TOKYO (AP) — Japan has launched a new rocket it hopes will be a cheaper and more efficient way of sending satellites into space.
The three-stage Epsilon lifted off Saturday from a space center on Japan's southern main island of Kyushu, following a two-week postponement. An earlier launch last month was aborted 19 seconds before a planned liftoff due to a computer glitch.
The Epsilon is the first new rocket design for Japan since the H2A was introduced in 2001. The H2A remains Japan's primary rocket but officials hope the Epsilon will lead to improvements in the more costly H2A program. Japan hopes to be more competitive in the international rocket-launching business.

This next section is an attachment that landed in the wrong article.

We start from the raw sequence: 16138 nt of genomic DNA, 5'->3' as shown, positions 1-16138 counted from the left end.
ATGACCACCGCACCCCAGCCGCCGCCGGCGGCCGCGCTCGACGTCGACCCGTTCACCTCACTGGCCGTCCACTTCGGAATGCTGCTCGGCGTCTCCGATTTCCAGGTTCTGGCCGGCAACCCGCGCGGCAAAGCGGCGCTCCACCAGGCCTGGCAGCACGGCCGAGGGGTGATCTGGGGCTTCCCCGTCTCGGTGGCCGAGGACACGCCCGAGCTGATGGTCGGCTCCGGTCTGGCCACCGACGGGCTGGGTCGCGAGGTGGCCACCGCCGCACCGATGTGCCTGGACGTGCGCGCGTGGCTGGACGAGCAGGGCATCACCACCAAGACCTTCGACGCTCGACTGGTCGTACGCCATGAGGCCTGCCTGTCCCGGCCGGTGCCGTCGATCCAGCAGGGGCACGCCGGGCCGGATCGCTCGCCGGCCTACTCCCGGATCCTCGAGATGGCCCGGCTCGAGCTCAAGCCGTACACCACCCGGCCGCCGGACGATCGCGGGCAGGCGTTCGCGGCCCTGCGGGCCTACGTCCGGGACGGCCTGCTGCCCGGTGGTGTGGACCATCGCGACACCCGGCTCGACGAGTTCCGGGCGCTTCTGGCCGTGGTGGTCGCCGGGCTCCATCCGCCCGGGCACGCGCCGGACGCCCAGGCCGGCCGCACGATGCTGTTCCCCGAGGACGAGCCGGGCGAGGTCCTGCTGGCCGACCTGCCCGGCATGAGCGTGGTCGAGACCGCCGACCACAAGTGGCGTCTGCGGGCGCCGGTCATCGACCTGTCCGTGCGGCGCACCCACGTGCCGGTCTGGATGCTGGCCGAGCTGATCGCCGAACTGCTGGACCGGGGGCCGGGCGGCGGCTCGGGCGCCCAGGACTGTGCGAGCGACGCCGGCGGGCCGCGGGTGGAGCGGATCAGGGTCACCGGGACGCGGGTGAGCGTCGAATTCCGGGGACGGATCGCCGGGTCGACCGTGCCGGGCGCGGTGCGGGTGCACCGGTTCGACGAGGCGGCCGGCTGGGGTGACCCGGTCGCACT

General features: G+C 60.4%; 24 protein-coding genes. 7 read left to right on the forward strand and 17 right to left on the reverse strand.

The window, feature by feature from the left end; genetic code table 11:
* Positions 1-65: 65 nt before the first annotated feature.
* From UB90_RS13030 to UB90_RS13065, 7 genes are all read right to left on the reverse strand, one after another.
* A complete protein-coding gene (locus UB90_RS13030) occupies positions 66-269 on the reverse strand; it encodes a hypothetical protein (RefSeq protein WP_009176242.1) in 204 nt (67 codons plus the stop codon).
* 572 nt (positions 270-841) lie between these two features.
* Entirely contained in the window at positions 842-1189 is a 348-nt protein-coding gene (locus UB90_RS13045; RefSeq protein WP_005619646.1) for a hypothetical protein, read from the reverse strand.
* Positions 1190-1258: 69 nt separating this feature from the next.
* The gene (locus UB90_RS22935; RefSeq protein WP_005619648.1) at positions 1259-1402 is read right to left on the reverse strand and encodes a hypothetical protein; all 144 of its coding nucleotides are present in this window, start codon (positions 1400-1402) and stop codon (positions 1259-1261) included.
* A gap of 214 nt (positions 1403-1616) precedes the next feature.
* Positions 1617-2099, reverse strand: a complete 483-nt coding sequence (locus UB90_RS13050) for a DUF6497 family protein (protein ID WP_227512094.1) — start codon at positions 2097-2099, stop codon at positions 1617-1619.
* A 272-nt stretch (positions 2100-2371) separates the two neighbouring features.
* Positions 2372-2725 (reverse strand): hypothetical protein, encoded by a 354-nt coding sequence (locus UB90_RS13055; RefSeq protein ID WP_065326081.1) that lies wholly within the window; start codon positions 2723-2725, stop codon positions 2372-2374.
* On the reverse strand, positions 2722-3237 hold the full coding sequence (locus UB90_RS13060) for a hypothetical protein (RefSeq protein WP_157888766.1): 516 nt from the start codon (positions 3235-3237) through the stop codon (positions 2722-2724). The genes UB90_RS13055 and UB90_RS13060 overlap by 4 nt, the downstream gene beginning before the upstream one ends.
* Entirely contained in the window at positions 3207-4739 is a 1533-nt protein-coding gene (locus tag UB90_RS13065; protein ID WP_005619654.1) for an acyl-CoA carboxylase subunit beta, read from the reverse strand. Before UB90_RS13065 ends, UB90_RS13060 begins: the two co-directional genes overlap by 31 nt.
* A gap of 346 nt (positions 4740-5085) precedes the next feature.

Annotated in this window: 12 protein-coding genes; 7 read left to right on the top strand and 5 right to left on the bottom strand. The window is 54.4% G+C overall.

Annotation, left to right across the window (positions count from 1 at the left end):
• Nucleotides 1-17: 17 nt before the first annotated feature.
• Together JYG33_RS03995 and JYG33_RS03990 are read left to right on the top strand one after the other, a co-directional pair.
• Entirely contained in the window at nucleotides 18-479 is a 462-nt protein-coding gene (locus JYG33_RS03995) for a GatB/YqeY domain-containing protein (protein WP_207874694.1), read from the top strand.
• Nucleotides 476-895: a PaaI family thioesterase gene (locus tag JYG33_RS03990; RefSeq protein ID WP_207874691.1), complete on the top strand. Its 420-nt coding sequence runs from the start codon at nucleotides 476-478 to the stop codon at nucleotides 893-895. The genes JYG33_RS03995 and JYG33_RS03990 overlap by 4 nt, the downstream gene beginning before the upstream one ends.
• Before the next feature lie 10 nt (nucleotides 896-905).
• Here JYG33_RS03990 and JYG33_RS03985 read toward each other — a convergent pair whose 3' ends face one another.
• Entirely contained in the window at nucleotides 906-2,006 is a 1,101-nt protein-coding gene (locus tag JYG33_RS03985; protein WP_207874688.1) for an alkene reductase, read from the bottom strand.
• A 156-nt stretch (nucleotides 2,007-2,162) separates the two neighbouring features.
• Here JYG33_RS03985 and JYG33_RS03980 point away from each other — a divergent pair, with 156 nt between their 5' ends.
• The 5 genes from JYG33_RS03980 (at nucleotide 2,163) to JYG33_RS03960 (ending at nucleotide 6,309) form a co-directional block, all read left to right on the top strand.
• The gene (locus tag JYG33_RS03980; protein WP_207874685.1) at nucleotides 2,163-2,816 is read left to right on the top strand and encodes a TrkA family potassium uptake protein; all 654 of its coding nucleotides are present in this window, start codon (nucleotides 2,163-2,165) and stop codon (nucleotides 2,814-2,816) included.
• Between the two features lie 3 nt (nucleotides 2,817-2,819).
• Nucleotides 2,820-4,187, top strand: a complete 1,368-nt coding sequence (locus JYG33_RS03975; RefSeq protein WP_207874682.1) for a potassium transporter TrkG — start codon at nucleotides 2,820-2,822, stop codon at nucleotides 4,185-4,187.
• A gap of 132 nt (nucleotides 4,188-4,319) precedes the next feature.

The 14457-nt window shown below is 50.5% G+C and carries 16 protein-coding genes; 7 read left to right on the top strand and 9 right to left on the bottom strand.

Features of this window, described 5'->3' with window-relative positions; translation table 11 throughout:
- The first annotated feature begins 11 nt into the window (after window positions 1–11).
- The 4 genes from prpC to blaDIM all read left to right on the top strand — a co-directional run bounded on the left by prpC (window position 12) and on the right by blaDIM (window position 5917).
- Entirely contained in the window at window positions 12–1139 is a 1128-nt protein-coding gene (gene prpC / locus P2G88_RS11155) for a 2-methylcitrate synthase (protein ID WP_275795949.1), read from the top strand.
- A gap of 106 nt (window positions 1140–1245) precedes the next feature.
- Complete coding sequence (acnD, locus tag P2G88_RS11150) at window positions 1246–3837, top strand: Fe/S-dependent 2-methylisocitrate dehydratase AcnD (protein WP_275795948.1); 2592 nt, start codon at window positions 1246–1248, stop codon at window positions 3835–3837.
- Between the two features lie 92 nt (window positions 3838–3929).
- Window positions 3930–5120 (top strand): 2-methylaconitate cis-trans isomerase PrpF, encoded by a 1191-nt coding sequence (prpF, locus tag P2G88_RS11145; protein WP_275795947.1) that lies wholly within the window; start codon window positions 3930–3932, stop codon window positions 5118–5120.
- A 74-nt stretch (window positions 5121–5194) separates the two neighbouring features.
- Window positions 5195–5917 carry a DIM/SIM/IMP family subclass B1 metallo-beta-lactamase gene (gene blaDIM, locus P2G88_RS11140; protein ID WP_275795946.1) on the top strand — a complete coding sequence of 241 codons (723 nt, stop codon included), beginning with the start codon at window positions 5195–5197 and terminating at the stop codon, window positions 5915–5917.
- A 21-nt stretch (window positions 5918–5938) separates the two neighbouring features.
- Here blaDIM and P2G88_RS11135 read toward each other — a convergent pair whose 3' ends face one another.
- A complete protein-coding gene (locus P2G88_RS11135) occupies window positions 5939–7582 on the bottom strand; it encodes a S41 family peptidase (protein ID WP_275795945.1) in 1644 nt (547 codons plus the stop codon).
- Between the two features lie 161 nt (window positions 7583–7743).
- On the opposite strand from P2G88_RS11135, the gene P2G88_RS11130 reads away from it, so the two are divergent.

The rocket was to carry the SPRINT-A, the first space telescope designed to observe other planets.
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